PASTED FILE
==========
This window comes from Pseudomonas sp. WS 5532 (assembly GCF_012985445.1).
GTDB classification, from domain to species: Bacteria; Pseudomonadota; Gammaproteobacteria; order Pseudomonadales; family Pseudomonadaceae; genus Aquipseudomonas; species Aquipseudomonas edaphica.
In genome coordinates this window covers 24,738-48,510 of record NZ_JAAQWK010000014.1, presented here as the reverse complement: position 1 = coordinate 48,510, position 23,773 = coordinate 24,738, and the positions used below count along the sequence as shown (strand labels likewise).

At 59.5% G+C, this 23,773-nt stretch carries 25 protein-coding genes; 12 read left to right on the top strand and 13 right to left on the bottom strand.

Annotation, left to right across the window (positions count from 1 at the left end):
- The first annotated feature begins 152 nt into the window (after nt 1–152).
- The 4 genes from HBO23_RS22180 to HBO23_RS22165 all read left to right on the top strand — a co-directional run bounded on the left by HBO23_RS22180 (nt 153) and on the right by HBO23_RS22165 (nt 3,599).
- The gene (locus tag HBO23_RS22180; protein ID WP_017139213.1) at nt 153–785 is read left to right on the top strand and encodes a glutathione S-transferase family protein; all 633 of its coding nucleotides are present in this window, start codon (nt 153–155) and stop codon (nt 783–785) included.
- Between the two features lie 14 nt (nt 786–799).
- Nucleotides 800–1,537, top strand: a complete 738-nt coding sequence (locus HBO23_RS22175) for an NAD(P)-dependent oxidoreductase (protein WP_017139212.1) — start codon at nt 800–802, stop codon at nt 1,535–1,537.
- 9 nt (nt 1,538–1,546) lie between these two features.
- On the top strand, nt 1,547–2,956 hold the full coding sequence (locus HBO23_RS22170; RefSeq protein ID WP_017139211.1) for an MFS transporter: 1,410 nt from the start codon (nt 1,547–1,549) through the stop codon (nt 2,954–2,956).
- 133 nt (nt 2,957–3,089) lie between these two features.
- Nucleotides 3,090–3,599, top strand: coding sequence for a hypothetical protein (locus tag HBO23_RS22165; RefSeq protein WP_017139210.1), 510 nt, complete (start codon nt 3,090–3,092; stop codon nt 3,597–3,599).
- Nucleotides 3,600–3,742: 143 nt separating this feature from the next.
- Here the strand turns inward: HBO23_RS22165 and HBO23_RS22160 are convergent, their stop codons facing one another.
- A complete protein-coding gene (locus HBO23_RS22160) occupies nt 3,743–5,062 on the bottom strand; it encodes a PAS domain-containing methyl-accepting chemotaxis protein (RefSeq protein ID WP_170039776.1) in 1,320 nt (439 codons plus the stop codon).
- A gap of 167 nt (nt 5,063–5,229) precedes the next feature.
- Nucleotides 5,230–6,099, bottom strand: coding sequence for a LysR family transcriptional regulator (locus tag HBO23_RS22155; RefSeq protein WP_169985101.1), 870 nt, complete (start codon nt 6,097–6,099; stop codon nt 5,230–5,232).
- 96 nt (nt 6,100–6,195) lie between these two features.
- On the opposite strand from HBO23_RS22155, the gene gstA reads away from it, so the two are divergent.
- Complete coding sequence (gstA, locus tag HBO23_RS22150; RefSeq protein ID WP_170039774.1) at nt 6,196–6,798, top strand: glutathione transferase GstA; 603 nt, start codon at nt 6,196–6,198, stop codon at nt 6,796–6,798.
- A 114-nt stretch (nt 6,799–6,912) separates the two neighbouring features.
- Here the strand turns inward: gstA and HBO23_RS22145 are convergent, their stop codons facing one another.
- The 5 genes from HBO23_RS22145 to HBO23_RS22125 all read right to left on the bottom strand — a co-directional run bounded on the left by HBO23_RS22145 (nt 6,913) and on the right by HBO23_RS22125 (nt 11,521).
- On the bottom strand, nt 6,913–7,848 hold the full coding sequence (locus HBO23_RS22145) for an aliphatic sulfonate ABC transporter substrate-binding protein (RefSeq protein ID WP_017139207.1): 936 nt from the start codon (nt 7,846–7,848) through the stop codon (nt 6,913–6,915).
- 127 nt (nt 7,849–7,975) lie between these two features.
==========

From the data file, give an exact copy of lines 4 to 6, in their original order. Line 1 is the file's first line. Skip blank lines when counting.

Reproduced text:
At 59.5% G+C, this 23,773-nt stretch carries 25 protein-coding genes; 12 read left to right on the top strand and 13 right to left on the bottom strand.

Annotation, left to right across the window (positions count from 1 at the left end):
- The first annotated feature begins 152 nt into the window (after nt 1–152).